Compare any two graphics cards:
GeForce GT 240 GDDR5 vs Radeon HD 4670 512MB
IntroThe GeForce GT 240 GDDR5 features a GPU clock speed of 550 MHz, and the 512 MB of GDDR5 memory is set to run at 850 MHz through a 128-bit bus. It also features 96 Stream Processors, 32 Texture Address Units, and 8 ROPs.
Compare those specs to the Radeon HD 4670 512MB, which makes use of a 55 nm design. AMD has set the core frequency at 750 MHz. The GDDR4/GDDR3/DDR3/DDR2 memory works at a frequency of 1000 MHz on this particular card. It features 320(64x5) SPUs along with 32 Texture Address Units and 8 Rasterization Operator Units.
Power Usage and Theoretical BenchmarksBoth cards have the same power consumption.
As far as performance goes, the GeForce GT 240 GDDR5 should in theory be much superior to the Radeon HD 4670 512MB overall. (explain)
Texel RateThe Radeon HD 4670 512MB will be quite a bit (more or less 36%) more effective at anisotropic filtering than the GeForce GT 240 GDDR5. (explain)
Pixel RateThe Radeon HD 4670 512MB should be quite a bit (approximately 36%) more effective at full screen anti-aliasing than the GeForce GT 240 GDDR5, and also capable of handling higher resolutions better. (explain)
Please note that the above 'benchmarks' are all just theoretical - the results were calculated based on the card's specifications, and real-world performance may (and probably will) vary at least a bit.
Please note that the price comparisons are based on search keywords - sometimes it might show cards with very similar names that are not exactly the same as the one chosen in the comparison. We do try to filter out the wrong results as best we can, though.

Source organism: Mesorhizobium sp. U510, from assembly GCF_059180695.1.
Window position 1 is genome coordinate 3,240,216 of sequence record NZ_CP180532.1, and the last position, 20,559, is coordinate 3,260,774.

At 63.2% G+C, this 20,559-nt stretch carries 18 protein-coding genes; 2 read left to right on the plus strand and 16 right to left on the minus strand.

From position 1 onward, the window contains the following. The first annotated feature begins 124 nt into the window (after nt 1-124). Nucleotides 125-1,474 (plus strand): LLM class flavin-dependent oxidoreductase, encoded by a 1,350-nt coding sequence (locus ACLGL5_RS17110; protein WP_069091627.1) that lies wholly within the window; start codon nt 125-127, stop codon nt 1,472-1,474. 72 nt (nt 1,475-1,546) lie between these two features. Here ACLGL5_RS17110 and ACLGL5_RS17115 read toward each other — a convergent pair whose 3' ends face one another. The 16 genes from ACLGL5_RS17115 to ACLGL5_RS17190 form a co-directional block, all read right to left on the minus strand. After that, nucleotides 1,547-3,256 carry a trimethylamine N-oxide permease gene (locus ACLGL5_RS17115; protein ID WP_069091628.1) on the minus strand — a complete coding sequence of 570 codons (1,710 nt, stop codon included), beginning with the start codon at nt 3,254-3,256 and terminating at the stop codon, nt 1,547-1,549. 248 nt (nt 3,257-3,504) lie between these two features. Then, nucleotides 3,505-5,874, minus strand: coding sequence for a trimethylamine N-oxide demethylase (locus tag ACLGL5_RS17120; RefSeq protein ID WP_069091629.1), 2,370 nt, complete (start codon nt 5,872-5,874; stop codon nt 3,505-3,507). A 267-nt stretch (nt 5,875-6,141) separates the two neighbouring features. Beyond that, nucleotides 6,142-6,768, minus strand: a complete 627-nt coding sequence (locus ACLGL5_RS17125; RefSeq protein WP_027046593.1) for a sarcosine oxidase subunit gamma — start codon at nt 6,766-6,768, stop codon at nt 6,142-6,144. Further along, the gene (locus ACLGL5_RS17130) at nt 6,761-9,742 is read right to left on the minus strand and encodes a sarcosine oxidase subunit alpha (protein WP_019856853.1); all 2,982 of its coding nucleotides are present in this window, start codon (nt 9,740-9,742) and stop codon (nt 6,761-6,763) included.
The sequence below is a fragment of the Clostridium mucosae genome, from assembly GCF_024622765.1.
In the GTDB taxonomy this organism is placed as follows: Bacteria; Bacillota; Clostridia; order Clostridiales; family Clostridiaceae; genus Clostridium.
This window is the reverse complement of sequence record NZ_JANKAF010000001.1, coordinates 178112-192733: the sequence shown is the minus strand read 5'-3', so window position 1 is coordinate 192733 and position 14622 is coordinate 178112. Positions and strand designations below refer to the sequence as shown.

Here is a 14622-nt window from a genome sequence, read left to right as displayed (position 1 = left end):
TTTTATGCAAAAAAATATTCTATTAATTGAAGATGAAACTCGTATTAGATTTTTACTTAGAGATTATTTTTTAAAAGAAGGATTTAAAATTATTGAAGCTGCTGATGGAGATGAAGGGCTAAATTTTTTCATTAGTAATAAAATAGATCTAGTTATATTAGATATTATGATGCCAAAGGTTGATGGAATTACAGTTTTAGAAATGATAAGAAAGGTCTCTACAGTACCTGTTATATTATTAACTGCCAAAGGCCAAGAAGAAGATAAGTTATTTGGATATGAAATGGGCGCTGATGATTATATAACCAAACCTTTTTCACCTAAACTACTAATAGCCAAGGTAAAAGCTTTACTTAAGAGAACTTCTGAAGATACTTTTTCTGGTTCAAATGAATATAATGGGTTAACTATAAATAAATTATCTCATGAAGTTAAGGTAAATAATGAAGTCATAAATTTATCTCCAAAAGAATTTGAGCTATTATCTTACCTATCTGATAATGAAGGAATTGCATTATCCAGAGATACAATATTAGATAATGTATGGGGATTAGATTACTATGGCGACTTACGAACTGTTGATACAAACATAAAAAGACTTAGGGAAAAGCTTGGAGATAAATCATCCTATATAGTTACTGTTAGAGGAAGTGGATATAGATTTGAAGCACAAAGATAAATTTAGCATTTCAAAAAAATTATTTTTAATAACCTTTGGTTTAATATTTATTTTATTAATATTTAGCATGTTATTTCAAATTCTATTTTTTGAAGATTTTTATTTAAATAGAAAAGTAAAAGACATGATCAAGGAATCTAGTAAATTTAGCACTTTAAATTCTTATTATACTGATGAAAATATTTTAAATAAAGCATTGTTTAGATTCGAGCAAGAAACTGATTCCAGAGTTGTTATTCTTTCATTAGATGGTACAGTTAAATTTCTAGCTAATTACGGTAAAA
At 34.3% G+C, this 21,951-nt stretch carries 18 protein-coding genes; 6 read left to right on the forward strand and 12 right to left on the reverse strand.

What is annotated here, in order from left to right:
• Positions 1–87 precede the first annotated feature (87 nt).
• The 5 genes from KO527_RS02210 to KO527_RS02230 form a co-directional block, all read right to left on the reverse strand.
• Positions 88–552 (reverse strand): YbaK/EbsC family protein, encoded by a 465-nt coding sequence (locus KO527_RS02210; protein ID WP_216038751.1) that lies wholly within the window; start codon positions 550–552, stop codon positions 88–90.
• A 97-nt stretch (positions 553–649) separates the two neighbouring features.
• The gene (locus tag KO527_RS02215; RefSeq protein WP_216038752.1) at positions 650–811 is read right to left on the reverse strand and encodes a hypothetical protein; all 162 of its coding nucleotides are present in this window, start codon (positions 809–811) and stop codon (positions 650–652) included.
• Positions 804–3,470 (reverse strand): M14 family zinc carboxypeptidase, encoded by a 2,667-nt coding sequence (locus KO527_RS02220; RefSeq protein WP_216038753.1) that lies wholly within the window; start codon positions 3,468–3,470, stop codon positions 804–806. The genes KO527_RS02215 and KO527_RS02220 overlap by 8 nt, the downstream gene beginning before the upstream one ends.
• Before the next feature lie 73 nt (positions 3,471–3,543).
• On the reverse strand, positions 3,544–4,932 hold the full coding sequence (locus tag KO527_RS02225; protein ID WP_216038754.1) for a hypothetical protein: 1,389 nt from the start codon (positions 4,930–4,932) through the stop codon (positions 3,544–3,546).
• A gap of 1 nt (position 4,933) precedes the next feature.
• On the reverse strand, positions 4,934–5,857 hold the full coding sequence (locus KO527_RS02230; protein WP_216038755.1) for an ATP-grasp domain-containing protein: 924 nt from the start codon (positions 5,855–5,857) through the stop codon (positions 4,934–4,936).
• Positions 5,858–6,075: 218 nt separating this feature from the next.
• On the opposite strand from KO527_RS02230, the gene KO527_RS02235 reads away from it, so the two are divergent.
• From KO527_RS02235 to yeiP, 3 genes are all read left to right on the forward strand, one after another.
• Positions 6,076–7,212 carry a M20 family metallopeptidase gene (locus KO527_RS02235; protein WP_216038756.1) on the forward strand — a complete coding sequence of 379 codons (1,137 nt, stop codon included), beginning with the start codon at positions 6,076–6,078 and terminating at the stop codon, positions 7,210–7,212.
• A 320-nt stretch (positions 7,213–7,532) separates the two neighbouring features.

Memory Bandwidth: Bandwidth is the maximum amount of data (measured in megabytes per second) that can be transported over the external memory interface within a second. It's calculated by multiplying the card's bus width by its memory clock speed. In the case of DDR type RAM, it should be multiplied by 2 again. If it uses DDR5, multiply by ANOTHER 2x. The higher the bandwidth is, the better the card will be in general. It especially helps with AA, HDR and high resolutions.
Texel Rate: Texel rate is the maximum number of texture map elements (texels) that can be processed per second. This is calculated by multiplying the total amount of texture units by the core speed of the chip. The higher the texel rate, the better the card will be at texture filtering (anisotropic filtering - AF). It is measured in millions of texels processed in one second.
Pixel Rate: Pixel rate is the most pixels that the graphics card can possibly write to its local memory in a second - measured in millions of pixels per second. The number is worked out by multiplying the amount of Render Output Units by the the core speed of the card. ROPs (Raster Operations Pipelines - also sometimes called Render Output Units) are responsible for outputting the pixels (image) to the screen. The actual pixel output rate is also dependant on many other factors, especially the memory bandwidth of the card - the lower the memory bandwidth is, the lower the ability to reach the max fill rate.